Paul Krugman writes a nice piece (hat tip, Mark Thoma) about how the U.S. economy will eventually emerge from its recessionary depths. However, it occurs to me that another question should be: when will the economy emerge from the depths? And unless one is prescient, nobody can truly answer that question. But key surveys on construction, sentiment, and manufacturing indicate that it may be a while. An excerpt from Paul Krugman's op-ed piece in the NY Times: So will our slump go on forever? No. In fact, the seeds of eventual recovery are already being planted.
Consider housing starts, which have fallen to their lowest level in 50 years. That’s bad news for the near term. It means that spending on construction will fall even more. But it also means that the supply of houses is lagging behind population growth, which will eventually prompt a housing revival.
Or consider the plunge in auto sales. Again, that’s bad news for the near term. But at current sales rates, as the finance blog Calculated Risk points out, it would take about 27 years to replace the existing stock of vehicles. Most cars will be junked long before that, either because they’ve worn out or because they’ve become obsolete, so we’re building up a pent-up demand for cars.
The same story can be told for durable goods and assets throughout the economy: given time, the current slump will end itself, the way slumps did in the 19th century. As I said, this may be your great-great-grandfather’s recession. But recovery may be a long time coming. I couldn't agree more: that population growth and household formation will eventually force a recovery in durable goods sales (autos) and home contruction. But furthermore, small level changes can add a lot to GDP growth.
Think about it. New home construction in January was an anemic 466k (which is an annual rate), down a whopping 17% in just one month or 56.2% since one year ago. Impressively, residential construction was just 3.1% of GDP in the fourth quarter of 2008 (Q4 2008), but still snatched 0.85% from overall economic growth (the contribution to growth table here). Since residential construction is nearing zero, small level increases of new construction means big percentage changes and large contributions to GDP growth. Same for autos.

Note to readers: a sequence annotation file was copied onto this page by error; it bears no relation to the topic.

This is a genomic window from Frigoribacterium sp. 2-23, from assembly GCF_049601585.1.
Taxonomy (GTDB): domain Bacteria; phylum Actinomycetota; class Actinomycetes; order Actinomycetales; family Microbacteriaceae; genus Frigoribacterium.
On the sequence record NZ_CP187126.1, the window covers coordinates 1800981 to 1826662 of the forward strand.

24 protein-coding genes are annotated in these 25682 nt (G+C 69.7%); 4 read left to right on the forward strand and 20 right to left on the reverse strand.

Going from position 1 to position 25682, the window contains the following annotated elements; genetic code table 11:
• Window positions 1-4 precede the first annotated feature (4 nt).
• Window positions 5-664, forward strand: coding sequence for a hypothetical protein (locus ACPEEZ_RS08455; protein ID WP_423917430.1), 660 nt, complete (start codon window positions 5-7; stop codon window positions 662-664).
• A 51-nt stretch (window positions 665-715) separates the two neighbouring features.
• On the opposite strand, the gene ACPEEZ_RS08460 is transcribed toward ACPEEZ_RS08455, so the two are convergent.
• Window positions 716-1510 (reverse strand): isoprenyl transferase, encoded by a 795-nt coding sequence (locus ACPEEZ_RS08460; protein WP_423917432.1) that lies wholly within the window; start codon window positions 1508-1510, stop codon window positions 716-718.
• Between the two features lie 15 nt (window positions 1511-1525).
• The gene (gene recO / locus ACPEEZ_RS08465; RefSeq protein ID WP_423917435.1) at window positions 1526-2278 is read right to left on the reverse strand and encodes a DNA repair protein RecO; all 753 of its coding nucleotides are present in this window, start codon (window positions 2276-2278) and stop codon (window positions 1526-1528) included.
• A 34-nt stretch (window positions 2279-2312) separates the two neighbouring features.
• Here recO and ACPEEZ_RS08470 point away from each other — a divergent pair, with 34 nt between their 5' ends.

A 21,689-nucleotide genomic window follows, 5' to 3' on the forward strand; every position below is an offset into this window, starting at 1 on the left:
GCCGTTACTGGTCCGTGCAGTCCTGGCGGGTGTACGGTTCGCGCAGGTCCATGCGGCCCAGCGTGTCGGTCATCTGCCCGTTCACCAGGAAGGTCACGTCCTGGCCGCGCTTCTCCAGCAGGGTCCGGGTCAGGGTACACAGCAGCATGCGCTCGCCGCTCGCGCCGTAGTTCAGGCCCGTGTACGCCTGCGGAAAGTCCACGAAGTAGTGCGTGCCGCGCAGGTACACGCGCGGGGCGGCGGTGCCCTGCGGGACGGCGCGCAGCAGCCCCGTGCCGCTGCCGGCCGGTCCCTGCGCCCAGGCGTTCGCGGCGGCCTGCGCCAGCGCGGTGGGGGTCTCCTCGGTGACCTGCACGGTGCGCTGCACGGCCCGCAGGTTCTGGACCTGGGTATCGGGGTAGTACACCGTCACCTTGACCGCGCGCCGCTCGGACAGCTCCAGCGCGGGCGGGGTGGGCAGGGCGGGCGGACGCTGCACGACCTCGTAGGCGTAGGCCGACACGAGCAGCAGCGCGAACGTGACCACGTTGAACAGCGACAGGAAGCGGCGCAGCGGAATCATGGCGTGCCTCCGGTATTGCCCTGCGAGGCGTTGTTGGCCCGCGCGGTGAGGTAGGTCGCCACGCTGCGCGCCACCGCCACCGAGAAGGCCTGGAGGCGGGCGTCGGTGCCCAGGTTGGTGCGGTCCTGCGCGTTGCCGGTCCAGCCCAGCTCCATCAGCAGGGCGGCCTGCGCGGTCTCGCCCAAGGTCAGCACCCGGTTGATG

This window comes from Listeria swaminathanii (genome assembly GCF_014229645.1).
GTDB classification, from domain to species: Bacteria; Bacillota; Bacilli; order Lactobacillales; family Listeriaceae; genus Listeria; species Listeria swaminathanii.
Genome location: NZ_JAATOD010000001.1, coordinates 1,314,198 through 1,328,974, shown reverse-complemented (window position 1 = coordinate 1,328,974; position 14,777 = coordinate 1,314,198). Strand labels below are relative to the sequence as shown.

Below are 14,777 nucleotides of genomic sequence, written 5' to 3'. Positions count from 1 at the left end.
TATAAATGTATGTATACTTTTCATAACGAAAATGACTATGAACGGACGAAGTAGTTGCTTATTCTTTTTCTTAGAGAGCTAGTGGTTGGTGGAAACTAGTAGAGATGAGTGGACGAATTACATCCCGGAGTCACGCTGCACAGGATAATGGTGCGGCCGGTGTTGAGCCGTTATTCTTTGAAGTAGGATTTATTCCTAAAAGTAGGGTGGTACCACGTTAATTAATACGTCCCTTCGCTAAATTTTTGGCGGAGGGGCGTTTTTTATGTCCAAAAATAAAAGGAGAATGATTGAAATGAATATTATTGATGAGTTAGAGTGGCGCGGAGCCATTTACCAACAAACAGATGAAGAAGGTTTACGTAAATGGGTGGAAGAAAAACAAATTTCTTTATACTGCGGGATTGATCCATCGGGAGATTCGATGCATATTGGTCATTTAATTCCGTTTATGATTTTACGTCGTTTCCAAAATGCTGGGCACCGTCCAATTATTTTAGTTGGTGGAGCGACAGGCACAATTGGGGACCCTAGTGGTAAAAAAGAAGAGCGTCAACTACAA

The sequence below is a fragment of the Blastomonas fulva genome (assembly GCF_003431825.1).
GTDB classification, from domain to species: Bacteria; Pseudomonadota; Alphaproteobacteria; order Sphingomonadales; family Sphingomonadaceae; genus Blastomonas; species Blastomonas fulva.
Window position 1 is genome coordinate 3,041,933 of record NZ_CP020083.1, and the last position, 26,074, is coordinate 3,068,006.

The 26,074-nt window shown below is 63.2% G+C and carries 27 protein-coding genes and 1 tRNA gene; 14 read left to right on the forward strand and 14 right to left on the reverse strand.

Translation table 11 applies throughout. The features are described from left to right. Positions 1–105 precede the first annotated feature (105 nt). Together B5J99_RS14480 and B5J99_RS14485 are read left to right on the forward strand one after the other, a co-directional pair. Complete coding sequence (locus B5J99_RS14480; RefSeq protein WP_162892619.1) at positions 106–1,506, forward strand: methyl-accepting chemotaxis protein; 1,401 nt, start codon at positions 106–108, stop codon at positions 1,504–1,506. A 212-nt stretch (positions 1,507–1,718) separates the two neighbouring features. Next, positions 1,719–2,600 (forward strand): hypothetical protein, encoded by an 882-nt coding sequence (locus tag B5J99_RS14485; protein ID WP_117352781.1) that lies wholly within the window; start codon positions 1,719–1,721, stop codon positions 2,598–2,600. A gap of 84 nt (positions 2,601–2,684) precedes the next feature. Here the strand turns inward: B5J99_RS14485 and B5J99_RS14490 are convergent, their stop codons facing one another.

So as soon as homebuilders and automakers get going again, then GDP (domestic production) has a chance at stabilization. But when will that happen? When will the pain stop?
Unfortunately, the headline monthly reports - like housing starts, vehicle sales, inventories, trade, home values, personal income - are all lagged reports by at least one month. Out of the big monthly reports, the employment report is the first to be released; and by the time the release occurs (Feb. 6 for the January employment report), the data is really just a quasi-monthly report because the survey ends the week including the 12th day of the month. So the BLS payroll for January is really data for the December 15 through the week including January 12th. Not a lot of help there.
However, survey reports by managers, builders, or consumers are generally released during that month and can serve to lead sectoral stabilization before it actually occurs.
The National Association of Homebuilders conducts a monthly survey of homebuilding sentiment to construct the Housing Market Index (HMI). In February, the HMI increased by 1 point to 9 from its Jan. record low. An HMI above 50 implies that sales conditions are generally good, while an HMI below 50 indicates poor sales conditions; 9 is bad. Homebuilders are worried about imminent foreclosures, and the government's ability to stem the negative effects from the housing market. Not a lot of hope for new building in the near term.
Regional Fed indices on business sentiment indicate continued stress in manufacturing (auto sales obviously included here). The NY Fed and the Philly Fed have already released their February indices; both tumbled over the month. The NY Fed's regional manufacturers said that the 6-month outlook was grim, while the Philly Fed regional manufacturers are more optimistic about the 6-month outlook. I await the Chicago PMI release, but not a lot of hope for a near-term recovery in manufacturing.
The University of Michigan released the preliminary results of its consumer sentiment survey for February. The headline sentiment index dropped to a record low of 56.2. Consumers were probably a little gloomy about the recent bump in gas prices, and sentiment for the "months ahead" dropped to its lowest level since 1980. Some found some less-gloomy results of the survey, and highlight that consumers are liking the buying conditions in housing.
Unfortunately, I don't see a lot of hope in the near term, and neither do Calculated Risk nor Mark Thoma. And furthermore, once these indicators start to increase - unless the increase is more like a sharp surge - the omen will be more of a less quick contraction rather than a recovery.
It will be interesting to see the magnitude effect of the fiscal stimulus on the macroeconomy, because in reality nobody knows.